We’re talking about not being able to walk in to water above our knees but below our bum, not swimming with the dolphins.
I don’t think that’s what the OP was talking about. He even said he would be ok swimming 50 meters out.
Oh. I can’t swim, only float. I just want to paddle in deeper water and occasionally float on my back.
Well, I’m not David Meca nor Phelps. Indeed, I think I need more training.
Example of tricky waters:
Beach where to swim doesn’t feel quite alright, for some reason:
This year already 7 people drowned in the Nanao area, really dodgy waters.
Probably not only because of the waves and how they create undercurrents in combination with the very steep drop offs, but also because of the steepness itself. If a swimmer is not confident and can’t reach the floor with their feet, then these waves will cause too much stress and the swimmer will panic.
BTW, where exactly did they drown, and what exactly happened? Like 4 weeks ago a guy died doing snorkeling in LongDong, which was weird to me. The news didn’t say much about the cause, but it was very alarmist about snorkeling. It’s not the same than swimming!!!
I don’t know, but on the beach in nanao they keep a warning sign, explaining why it’s dangerous and the amount of people who drowned. My guess is they were all caused by the combination of the waves breaking on the steep drop off few steps inside the water, people just don’t expect it.
Last time I went swimming was awhile ago. I was probably only 3 meters from shore, steep drop deep water, and started being dragged laterally towards the rocks. In retrospect I probably should have just taken the ride and climbed onto the small rocks but I decided to fight it because I was so close to shore. I was fine but I’ve been hesitant to go back in the water and next time I probably will let the current take me otherwise your energy just runs out.
again it’s not about price wise, rather think about how many hours they have to spent to clean it, whether they have to shutdown the pool to clean the filter, etc. if it’s too much to handle, no wonder they enforce this.
if they don’t enforce it to all visitor, or they let 1 or 2 people not wearing cap, the other will follow suit, that’s basic of human nature, not only taiwanese,
ok, i just made that up, at least we scrub our body 1-2 times a day, the chance of body’s hair to fall in bathroom is much higher than in a pool.
I think it is about taking the fun out of swimming. Everyone must suffer and wearing a swim cap is part of this.
Think about streamlining, it makes you swim faster.
I have asked before at a few swimming pools and was told the same thing: it’s a health department regulation. Supposedly, hair floating around in a swimming pool is unhygienic.
I even asked specifically why it is strongly enforced and they could never “let it slide”, and was told that if a health dept. inspector showed up they would get a serious fine.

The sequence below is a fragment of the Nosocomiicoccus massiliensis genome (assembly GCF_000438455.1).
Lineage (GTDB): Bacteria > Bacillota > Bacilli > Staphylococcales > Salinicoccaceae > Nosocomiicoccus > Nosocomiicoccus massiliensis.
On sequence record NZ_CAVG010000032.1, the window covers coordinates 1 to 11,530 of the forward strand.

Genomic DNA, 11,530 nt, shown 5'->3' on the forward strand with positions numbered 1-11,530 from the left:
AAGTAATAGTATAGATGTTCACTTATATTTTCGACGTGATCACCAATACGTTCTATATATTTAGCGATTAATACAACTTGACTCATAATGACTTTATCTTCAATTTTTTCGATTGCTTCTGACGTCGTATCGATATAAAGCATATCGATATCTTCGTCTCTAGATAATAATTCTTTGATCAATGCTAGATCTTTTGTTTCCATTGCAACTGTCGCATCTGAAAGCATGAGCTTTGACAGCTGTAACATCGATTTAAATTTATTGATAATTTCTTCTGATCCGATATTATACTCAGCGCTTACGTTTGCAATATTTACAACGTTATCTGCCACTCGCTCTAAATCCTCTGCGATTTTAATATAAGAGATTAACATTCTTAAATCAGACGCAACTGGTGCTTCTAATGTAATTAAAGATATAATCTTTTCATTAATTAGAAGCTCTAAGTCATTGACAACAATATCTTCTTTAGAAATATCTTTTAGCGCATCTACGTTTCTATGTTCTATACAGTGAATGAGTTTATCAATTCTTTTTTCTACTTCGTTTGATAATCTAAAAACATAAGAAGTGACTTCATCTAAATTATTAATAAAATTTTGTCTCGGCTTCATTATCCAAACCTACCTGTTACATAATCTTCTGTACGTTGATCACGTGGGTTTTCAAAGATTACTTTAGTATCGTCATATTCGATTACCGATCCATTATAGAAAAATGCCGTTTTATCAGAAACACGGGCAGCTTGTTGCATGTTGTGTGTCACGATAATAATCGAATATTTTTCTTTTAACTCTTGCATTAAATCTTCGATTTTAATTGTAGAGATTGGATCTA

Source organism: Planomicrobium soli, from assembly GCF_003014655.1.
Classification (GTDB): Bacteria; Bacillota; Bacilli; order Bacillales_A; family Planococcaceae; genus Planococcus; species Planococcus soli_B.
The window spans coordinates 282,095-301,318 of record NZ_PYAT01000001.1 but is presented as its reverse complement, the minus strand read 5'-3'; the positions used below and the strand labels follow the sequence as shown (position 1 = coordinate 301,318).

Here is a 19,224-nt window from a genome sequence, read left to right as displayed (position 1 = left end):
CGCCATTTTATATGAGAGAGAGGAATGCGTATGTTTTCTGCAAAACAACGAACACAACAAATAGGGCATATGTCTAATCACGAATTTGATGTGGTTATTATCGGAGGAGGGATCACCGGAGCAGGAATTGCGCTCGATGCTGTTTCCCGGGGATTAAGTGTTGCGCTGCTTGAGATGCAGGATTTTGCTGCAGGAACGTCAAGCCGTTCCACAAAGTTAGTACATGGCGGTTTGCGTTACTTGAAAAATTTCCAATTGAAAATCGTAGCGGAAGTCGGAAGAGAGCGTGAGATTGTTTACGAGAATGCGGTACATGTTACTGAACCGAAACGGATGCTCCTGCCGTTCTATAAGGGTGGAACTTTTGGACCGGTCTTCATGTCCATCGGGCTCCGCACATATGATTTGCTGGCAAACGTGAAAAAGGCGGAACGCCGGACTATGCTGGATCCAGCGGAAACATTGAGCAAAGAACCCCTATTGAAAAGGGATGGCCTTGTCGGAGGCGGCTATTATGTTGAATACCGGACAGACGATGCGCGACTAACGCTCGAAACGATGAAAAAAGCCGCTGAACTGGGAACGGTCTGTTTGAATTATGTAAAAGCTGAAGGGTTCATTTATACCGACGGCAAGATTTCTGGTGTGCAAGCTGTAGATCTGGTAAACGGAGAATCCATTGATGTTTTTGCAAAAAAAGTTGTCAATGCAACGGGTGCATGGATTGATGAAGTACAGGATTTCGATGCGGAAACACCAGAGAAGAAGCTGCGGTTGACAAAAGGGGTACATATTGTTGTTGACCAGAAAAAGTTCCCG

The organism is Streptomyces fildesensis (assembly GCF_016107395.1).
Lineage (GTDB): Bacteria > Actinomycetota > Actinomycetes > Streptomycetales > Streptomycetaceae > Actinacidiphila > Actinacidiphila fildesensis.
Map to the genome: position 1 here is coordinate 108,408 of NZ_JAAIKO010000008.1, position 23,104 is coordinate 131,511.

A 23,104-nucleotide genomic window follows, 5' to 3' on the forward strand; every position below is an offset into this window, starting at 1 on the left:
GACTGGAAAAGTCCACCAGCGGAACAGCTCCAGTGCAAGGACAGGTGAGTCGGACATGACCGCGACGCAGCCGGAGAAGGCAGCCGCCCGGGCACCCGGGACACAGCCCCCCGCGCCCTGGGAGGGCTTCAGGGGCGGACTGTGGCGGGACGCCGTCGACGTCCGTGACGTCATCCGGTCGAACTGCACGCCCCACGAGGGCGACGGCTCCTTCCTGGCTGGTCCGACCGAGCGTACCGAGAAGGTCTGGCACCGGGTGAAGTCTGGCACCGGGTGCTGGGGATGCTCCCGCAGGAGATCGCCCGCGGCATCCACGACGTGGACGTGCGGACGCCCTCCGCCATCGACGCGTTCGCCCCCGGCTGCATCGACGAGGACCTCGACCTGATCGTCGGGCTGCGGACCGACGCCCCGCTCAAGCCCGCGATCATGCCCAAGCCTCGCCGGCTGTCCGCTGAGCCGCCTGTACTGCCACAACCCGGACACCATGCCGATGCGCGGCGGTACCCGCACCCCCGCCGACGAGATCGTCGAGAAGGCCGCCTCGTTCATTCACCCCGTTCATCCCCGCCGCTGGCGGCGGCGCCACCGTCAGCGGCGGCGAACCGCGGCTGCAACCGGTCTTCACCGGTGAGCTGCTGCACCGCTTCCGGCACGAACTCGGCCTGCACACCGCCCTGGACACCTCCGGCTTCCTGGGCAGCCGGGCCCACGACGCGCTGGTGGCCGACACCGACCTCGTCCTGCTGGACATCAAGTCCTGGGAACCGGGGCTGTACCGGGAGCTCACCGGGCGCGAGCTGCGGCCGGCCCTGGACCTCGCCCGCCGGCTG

Don’t know truth of above reasons, never looked into it, it’s just what I was told.
You probably know this, but I think the usual advice is to swim laterally to the current. If you swim against it, you’re probably going to lose, and you’re definitely going to tire yourself out. (Especially the case if a current is pulling you away from the shore.)
We once visited the place with seawater pools at Longdong Bay (on the left, right after exiting the Bitou Cape tunnel. The owner has a wall full of newspaper clips showing reports about accidents in the waters around Taiwan, especially the Northeast Coast. He mentioned that sometimes foreigners refuse to wear life vests when going on snorkeling outings with the outfit’s guides. So he refuses to take them out to the water. Better listen to the locals, especially if they have lots of experience.
There’s a use for everything. That’s what I meant in my first post, that they are alarmist and yet somewhat right… sometimes. To wear a life jacket by default is… unnecessary.
Yep happened to me before as well. Later I learned about riptides and how you can usually come back in from a further point down the beach . Worse comes to worst just float out far and try to get attention from rescuers . Fighting against the riptide can wear you out really fast.
That’s not snorkeling, that’s floating on the water with your face in the water wearing a mask and using a snorkel.
The sea can be dangerous, I was doing a drift dive in the Philippines as I suddenly was caught in a down draft (current), went from 20-25 m to 35 m in no time. They forgot to tell me that if your at that rock, go left, a little further is a wall/drop-off going to 100 m.
Yes, this is the right advice.
I personally can’t tell which beaches are dangerous and which aren’t. I’ve done a 3k open water swim in Yilan and we went pretty far out. I’ve also done an open water swim at Fei Cui Wan and in Miaoli. Way out there all times. But I would never attempt that by myself. An athlete actually died at the Miaoli event, but I think it was inexperience and not riptides, undertows, etc. Big waves that day but nothing really too excessive.
And then I see the waters on the East Coast and I really would like to go in, but all the locals say forget it. I listen to them.